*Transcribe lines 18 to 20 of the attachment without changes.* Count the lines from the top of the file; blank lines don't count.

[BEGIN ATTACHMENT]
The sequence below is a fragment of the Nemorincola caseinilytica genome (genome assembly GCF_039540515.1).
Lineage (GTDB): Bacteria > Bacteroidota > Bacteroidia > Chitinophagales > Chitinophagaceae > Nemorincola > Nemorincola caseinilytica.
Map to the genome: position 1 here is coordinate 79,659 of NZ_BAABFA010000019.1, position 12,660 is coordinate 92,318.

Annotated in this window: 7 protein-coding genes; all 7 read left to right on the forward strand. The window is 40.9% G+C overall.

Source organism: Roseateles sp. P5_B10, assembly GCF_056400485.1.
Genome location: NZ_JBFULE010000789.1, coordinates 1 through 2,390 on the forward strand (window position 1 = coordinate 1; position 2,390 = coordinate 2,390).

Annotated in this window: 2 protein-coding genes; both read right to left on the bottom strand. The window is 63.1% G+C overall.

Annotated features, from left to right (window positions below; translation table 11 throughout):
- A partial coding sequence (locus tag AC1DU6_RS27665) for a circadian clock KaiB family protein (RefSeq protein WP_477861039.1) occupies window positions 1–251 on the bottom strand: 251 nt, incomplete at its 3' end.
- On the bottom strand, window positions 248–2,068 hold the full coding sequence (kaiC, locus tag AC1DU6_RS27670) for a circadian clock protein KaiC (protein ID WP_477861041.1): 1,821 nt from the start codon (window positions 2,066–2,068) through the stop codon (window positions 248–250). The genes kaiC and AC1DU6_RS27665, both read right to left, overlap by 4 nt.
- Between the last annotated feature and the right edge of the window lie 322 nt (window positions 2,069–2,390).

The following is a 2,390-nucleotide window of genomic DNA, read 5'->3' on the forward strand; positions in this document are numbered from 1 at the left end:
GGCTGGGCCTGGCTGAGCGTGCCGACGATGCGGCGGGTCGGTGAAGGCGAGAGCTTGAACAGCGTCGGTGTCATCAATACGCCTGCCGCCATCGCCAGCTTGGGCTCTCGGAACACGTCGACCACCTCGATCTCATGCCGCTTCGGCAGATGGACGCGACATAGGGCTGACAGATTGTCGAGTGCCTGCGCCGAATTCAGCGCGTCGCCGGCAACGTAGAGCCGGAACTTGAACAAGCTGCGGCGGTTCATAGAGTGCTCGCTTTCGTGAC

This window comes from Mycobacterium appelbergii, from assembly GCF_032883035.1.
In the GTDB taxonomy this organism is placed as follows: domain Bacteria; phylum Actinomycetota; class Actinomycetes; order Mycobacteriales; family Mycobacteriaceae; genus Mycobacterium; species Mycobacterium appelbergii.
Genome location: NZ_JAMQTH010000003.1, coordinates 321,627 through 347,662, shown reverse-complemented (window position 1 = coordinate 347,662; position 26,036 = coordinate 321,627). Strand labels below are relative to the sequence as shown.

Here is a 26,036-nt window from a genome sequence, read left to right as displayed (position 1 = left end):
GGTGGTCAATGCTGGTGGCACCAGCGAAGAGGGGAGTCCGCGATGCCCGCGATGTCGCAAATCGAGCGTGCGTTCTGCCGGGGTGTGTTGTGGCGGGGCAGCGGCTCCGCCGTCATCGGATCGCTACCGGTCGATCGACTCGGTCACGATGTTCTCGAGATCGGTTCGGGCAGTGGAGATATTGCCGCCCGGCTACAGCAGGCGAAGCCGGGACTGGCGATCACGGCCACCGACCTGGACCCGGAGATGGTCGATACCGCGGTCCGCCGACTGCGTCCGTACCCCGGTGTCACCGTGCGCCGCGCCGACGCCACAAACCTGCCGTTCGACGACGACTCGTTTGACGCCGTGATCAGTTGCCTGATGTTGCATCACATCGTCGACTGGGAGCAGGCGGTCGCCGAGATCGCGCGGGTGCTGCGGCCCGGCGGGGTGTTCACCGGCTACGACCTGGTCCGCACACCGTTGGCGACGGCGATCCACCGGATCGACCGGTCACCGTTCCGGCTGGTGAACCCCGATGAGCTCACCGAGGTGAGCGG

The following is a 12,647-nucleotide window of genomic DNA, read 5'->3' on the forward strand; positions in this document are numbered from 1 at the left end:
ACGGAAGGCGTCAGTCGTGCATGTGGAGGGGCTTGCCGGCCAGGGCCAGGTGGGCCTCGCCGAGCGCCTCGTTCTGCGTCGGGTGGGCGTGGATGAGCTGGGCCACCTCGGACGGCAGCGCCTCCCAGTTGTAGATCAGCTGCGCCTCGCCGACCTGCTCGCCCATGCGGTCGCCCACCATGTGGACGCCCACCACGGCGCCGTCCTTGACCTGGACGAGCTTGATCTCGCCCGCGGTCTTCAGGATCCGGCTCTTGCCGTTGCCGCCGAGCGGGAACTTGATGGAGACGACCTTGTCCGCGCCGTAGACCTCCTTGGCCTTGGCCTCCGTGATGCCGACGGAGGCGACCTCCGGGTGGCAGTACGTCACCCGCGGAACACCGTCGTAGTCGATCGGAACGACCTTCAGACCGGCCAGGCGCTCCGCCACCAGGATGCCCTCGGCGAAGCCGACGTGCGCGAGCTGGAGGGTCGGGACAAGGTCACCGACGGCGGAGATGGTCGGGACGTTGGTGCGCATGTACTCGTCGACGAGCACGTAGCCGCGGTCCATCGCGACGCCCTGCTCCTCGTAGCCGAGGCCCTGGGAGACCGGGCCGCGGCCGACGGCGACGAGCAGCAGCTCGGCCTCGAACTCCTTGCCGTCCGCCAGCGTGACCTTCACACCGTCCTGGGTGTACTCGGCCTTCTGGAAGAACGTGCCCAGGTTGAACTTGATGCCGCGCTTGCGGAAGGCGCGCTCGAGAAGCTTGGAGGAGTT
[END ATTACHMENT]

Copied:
GGTGGTCAATGCTGGTGGCACCAGCGAAGAGGGGAGTCCGCGATGCCCGCGATGTCGCAAATCGAGCGTGCGTTCTGCCGGGGTGTGTTGTGGCGGGGCAGCGGCTCCGCCGTCATCGGATCGCTACCGGTCGATCGACTCGGTCACGATGTTCTCGAGATCGGTTCGGGCAGTGGAGATATTGCCGCCCGGCTACAGCAGGCGAAGCCGGGACTGGCGATCACGGCCACCGACCTGGACCCGGAGATGGTCGATACCGCGGTCCGCCGACTGCGTCCGTACCCCGGTGTCACCGTGCGCCGCGCCGACGCCACAAACCTGCCGTTCGACGACGACTCGTTTGACGCCGTGATCAGTTGCCTGATGTTGCATCACATCGTCGACTGGGAGCAGGCGGTCGCCGAGATCGCGCGGGTGCTGCGGCCCGGCGGGGTGTTCACCGGCTACGACCTGGTCCGCACACCGTTGGCGACGGCGATCCACCGGATCGACCGGTCACCGTTCCGGCTGGTGAACCCCGATGAGCTCACCGAGGTGAGCGG

The following is a 12,647-nucleotide window of genomic DNA, read 5'->3' on the forward strand; positions in this document are numbered from 1 at the left end:
ACGGAAGGCGTCAGTCGTGCATGTGGAGGGGCTTGCCGGCCAGGGCCAGGTGGGCCTCGCCGAGCGCCTCGTTCTGCGTCGGGTGGGCGTGGATGAGCTGGGCCACCTCGGACGGCAGCGCCTCCCAGTTGTAGATCAGCTGCGCCTCGCCGACCTGCTCGCCCATGCGGTCGCCCACCATGTGGACGCCCACCACGGCGCCGTCCTTGACCTGGACGAGCTTGATCTCGCCCGCGGTCTTCAGGATCCGGCTCTTGCCGTTGCCGCCGAGCGGGAACTTGATGGAGACGACCTTGTCCGCGCCGTAGACCTCCTTGGCCTTGGCCTCCGTGATGCCGACGGAGGCGACCTCCGGGTGGCAGTACGTCACCCGCGGAACACCGTCGTAGTCGATCGGAACGACCTTCAGACCGGCCAGGCGCTCCGCCACCAGGATGCCCTCGGCGAAGCCGACGTGCGCGAGCTGGAGGGTCGGGACAAGGTCACCGACGGCGGAGATGGTCGGGACGTTGGTGCGCATGTACTCGTCGACGAGCACGTAGCCGCGGTCCATCGCGACGCCCTGCTCCTCGTAGCCGAGGCCCTGGGAGACCGGGCCGCGGCCGACGGCGACGAGCAGCAGCTCGGCCTCGAACTCCTTGCCGTCCGCCAGCGTGACCTTCACACCGTCCTGGGTGTACTCGGCCTTCTGGAAGAACGTGCCCAGGTTGAACTTGATGCCGCGCTTGCGGAAGGCGCGCTCGAGAAGCTTGGAGGAGTT